One of the most versatile and surprisingly creative synth on the market. Designing patches on the spectrum image (almost as in a photoshop UI) is intuitive and easy and, most of all, gives the user a different point of view, which often results in very original sounds. Automations, macros, playback and loop settings, together with the graphic design you can make directly on the sound file's spectrum, give endless possibilities to musician's creativity.
hmm, i use a early 2010 MacBookPro 6,1 (with orig. Samsung 830 SSD and i7 CPU, 8GB - with samples stored on a "fast" external firewire hard disk) and did not reached the system limits with Iris 2 so far, but mainly used Iris waves in the samples.
There are other products from iZotope which grabbing much more system Ressources like Breaktweaker if runned faster then 48 kHz for me, requiring track bouncing often in my projects with higher track counts and resolution.
But getting such computation without lack of fidelity typically costs large CPU (and partly bus) ressources - even if the critical code got optimized for that type of CPU. If your CPU did not offer a fast and capacitive variant of the cpu/math features the software relys on this could result in a significant performance loss. So having a modern workstation CPU is important if you want to run professional audio processors.
IRIS 2 does feel like a tool that plays samples with basic loop functionality and applies effects and modulation. The spectrum analyser window is helpful but is best left tucked away to reduce CPU load.
The spectral filtering window is the core of Iris, that's what it's all about, if you tuck it away and don't use it, you have totally missed the point of Iris. Using it as a sample player of course will only yield frustration due to the limitations, it's made for spectral resynthesis/filtering, nothing else.
I'll stick to creating within the limitations of the software or hardware. Usually the case in additive synthesis. One can't get frustrated when using a machete to shape a block of wood, because one decided to use it.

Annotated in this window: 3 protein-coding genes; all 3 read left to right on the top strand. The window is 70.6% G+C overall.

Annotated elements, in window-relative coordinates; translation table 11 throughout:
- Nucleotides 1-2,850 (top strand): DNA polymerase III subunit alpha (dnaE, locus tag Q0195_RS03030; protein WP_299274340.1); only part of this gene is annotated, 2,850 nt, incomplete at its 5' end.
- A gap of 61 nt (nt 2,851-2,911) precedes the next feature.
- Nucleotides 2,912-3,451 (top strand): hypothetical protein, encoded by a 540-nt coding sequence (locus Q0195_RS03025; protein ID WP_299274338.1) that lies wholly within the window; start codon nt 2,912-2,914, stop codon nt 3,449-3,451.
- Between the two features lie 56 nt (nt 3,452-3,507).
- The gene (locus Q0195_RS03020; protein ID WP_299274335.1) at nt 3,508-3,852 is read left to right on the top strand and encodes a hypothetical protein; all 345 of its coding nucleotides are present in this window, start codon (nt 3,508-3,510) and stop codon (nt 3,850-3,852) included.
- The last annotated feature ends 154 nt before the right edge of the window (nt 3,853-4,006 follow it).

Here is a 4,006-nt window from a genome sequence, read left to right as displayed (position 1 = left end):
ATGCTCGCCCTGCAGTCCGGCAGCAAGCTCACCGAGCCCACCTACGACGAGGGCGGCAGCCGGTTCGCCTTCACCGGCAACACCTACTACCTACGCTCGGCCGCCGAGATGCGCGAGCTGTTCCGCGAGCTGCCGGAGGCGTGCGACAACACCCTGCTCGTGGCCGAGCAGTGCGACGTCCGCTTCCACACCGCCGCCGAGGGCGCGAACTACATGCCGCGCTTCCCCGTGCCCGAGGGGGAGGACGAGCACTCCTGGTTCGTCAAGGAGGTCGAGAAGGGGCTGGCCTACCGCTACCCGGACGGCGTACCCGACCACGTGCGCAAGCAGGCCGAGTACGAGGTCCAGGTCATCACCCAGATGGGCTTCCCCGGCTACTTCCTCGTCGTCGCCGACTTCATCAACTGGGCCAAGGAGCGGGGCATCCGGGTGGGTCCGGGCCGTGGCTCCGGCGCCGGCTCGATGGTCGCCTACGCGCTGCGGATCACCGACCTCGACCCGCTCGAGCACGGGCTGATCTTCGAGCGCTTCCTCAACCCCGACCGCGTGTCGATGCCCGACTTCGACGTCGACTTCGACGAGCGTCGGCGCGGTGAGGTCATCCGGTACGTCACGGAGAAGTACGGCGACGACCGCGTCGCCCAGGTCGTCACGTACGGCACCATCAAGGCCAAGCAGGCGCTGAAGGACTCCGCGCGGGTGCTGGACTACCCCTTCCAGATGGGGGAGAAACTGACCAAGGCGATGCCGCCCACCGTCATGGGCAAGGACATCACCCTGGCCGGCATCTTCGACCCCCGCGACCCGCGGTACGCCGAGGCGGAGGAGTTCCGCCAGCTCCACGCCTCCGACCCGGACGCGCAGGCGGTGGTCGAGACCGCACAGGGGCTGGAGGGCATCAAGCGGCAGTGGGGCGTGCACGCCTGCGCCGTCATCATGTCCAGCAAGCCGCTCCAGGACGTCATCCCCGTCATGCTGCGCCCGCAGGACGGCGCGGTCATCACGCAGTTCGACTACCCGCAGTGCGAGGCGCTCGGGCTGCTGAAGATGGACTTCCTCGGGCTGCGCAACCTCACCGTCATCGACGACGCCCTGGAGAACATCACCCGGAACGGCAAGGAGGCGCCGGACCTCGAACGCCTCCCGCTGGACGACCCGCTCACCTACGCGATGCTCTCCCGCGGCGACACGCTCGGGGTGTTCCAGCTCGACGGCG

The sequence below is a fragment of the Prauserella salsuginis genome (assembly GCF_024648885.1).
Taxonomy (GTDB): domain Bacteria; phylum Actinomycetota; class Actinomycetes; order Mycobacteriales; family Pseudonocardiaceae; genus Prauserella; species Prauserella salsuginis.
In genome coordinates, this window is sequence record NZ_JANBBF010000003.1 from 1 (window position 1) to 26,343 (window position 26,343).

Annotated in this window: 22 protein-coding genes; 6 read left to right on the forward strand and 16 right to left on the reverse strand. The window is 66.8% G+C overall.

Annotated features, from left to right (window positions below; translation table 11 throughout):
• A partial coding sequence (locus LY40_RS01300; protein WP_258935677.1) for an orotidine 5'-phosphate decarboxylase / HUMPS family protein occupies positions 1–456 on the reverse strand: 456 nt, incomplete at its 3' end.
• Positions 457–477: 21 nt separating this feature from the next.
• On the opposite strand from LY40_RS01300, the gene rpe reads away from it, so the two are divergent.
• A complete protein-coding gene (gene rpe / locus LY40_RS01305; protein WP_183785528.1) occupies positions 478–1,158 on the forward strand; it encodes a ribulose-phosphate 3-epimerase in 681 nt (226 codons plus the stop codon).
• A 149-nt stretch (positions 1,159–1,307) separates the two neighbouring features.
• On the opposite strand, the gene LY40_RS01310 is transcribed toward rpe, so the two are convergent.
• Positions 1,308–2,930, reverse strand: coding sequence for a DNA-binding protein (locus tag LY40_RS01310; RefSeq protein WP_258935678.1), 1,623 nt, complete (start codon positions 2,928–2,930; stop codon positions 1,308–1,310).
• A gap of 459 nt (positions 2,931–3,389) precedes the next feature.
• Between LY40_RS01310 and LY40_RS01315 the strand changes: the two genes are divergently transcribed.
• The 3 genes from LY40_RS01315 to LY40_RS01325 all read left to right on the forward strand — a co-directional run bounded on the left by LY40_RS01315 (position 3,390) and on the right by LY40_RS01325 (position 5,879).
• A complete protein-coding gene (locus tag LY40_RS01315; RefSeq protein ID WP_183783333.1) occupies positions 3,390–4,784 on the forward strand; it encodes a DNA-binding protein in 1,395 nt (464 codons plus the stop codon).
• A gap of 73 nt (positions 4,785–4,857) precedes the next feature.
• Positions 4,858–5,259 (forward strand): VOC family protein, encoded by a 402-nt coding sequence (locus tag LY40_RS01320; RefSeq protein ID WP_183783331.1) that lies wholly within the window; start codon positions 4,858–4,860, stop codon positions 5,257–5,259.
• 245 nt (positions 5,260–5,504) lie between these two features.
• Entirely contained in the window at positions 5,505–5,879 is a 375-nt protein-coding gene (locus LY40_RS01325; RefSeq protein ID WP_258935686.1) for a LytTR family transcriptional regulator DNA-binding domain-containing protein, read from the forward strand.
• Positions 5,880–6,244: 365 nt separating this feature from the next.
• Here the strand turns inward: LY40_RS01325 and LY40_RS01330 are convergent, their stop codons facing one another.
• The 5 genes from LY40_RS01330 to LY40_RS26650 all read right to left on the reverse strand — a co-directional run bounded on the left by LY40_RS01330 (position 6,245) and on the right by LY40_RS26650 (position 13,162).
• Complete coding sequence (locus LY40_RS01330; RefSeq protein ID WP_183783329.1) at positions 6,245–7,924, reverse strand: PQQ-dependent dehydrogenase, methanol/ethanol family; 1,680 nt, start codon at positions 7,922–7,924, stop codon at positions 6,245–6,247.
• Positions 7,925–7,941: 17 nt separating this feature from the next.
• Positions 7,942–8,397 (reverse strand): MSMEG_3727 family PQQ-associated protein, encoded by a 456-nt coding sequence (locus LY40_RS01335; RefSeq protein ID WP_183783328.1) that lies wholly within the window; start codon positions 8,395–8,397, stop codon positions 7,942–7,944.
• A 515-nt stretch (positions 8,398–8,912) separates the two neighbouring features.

Yeah, so now i just reduce the release times and polyphony, use shorter samples and single cycle wave forms, hand draw wave forms and paste them together in external editor. import these into Iris2 scrape out some frequencies in the loops. Spectrum window is useful but was hoping it opens out to a separate window with options for zoom and x-y axis. Since we're using a spectrum analyser, maybe the ability to specify frequencies and Q factors in the filters/tools would be really helpful. Multiple loop points and the ability to change the sequence of these loops for each loaded audio would be appreciated. The visuals are aids, but we still create sounds by hearing and feeling them, adjusting the frequencies and amplitudes that affect that experience. A request for finer control for a better sound. Howz about it Izotope?
After 6 months of use would have to say it sounds good. All patches made in IRIs2 are enhanced by the effects section which is quite good. The distortion sounds nice.
Still best to use as a tool for ambient sounds, pads and fx.
The options for modulation and control are numerous.
Best results seem to happen when the samples are edited and processed well before importing.
The recent crossgrade sale should make it attractive enough for most to get Iris2. I guess iZotope did listen when they sent the survey out, that the owners of Iris and the other tools would like a better deal for upgrades to the latest versions on offer.
BTW I was convinced enough to get Nectar2 Production Suite. Their effects sound good.
After reading a thread squaring Off Hive / Syelnth today, I have to laugh; I bought Iris 2 several months ago.
...and Apple's inclusion of Alchemy out of the box (for under $200, $29 for Mainstage!) has prompted some of these sales too I believe. I see that iZotope has reduced Iris 2 by 50%, and of course there have been direct comparison's given Alchemy's Spectrogram. I've watched videos comparing the two.
Often Omnisphere and Alchemy are directly squared off in a similar fashion. MacProVideo calls the latter "The Most Powerful Synth on the Planet:" http://www.macprovideo.com/tutorial/wha ... pro-x-10-2
And Iris 2 costs *almost* as much as Logic -- ON SALE.
No idea what you tried to "compare" there (j own Iris, the former Alchemy and MainStage plus Omnisphere in version 2).
Just beside the fact that Alchemy isnt developed as AU and VST anymore - Iris is Iris and Alchemy or Omnisphere doesnt include the full functionality plus bring in resource overhead for users just want to work with a timeline spectrum tool like Iris.
I would like to think that each product is not a one-size-fits-all type of product... each has it's advantages and disadvantages. The more a software programmer develops a program and attempts for it to become a "jack of all trades" it tends to become a "master of none." iZotope's Iris 2 is a FINE product, as is Alchemy, as is Omnisphere 2. I have zero information on MainStage. I simply think that in order to create a unique synthesizer the developer has to include and not include some features to focus on what they intend the product to DO.
You could also try out 2CAudio's Kaleidoscope which is processor intensive but worth every strain on your computer if you are attempting to manipulate original sounds in unique ways.
I guess I am just saying that each plug-in has it's inherent capabilities but there will never be one plug-in to "rule them all".